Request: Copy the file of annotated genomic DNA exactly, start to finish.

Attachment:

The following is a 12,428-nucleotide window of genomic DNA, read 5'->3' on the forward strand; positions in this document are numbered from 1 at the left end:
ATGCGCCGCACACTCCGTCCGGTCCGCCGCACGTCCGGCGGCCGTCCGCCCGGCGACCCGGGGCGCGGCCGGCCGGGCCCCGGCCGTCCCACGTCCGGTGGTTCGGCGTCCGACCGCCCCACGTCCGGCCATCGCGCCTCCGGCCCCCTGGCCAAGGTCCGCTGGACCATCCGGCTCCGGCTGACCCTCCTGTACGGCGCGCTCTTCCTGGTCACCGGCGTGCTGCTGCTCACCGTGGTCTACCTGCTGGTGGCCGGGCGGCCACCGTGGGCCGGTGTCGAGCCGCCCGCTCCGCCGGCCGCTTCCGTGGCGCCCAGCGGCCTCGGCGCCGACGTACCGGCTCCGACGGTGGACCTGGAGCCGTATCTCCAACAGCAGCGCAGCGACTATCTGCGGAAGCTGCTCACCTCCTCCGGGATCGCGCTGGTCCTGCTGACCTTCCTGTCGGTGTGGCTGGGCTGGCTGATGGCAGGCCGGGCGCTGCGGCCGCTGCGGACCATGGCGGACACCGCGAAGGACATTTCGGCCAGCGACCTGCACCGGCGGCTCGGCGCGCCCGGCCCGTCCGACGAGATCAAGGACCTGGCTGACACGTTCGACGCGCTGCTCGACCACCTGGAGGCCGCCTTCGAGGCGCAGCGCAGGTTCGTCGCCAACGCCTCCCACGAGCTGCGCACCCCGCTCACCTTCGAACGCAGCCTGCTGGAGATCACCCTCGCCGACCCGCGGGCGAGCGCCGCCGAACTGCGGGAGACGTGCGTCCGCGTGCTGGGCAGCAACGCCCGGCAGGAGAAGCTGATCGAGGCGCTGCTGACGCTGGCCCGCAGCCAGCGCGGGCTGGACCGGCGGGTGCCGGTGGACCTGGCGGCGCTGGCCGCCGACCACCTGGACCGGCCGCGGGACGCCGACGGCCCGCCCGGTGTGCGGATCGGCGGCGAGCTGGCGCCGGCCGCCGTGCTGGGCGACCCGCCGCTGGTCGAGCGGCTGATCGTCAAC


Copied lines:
The following is a 12,428-nucleotide window of genomic DNA, read 5'->3' on the forward strand; positions in this document are numbered from 1 at the left end:
ATGCGCCGCACACTCCGTCCGGTCCGCCGCACGTCCGGCGGCCGTCCGCCCGGCGACCCGGGGCGCGGCCGGCCGGGCCCCGGCCGTCCCACGTCCGGTGGTTCGGCGTCCGACCGCCCCACGTCCGGCCATCGCGCCTCCGGCCCCCTGGCCAAGGTCCGCTGGACCATCCGGCTCCGGCTGACCCTCCTGTACGGCGCGCTCTTCCTGGTCACCGGCGTGCTGCTGCTCACCGTGGTCTACCTGCTGGTGGCCGGGCGGCCACCGTGGGCCGGTGTCGAGCCGCCCGCTCCGCCGGCCGCTTCCGTGGCGCCCAGCGGCCTCGGCGCCGACGTACCGGCTCCGACGGTGGACCTGGAGCCGTATCTCCAACAGCAGCGCAGCGACTATCTGCGGAAGCTGCTCACCTCCTCCGGGATCGCGCTGGTCCTGCTGACCTTCCTGTCGGTGTGGCTGGGCTGGCTGATGGCAGGCCGGGCGCTGCGGCCGCTGCGGACCATGGCGGACACCGCGAAGGACATTTCGGCCAGCGACCTGCACCGGCGGCTCGGCGCGCCCGGCCCGTCCGACGAGATCAAGGACCTGGCTGACACGTTCGACGCGCTGCTCGACCACCTGGAGGCCGCCTTCGAGGCGCAGCGCAGGTTCGTCGCCAACGCCTCCCACGAGCTGCGCACCCCGCTCACCTTCGAACGCAGCCTGCTGGAGATCACCCTCGCCGACCCGCGGGCGAGCGCCGCCGAACTGCGGGAGACGTGCGTCCGCGTGCTGGGCAGCAACGCCCGGCAGGAGAAGCTGATCGAGGCGCTGCTGACGCTGGCCCGCAGCCAGCGCGGGCTGGACCGGCGGGTGCCGGTGGACCTGGCGGCGCTGGCCGCCGACCACCTGGACCGGCCGCGGGACGCCGACGGCCCGCCCGGTGTGCGGATCGGCGGCGAGCTGGCGCCGGCCGCCGTGCTGGGCGACCCGCCGCTGGTCGAGCGGCTGATCGTCAAC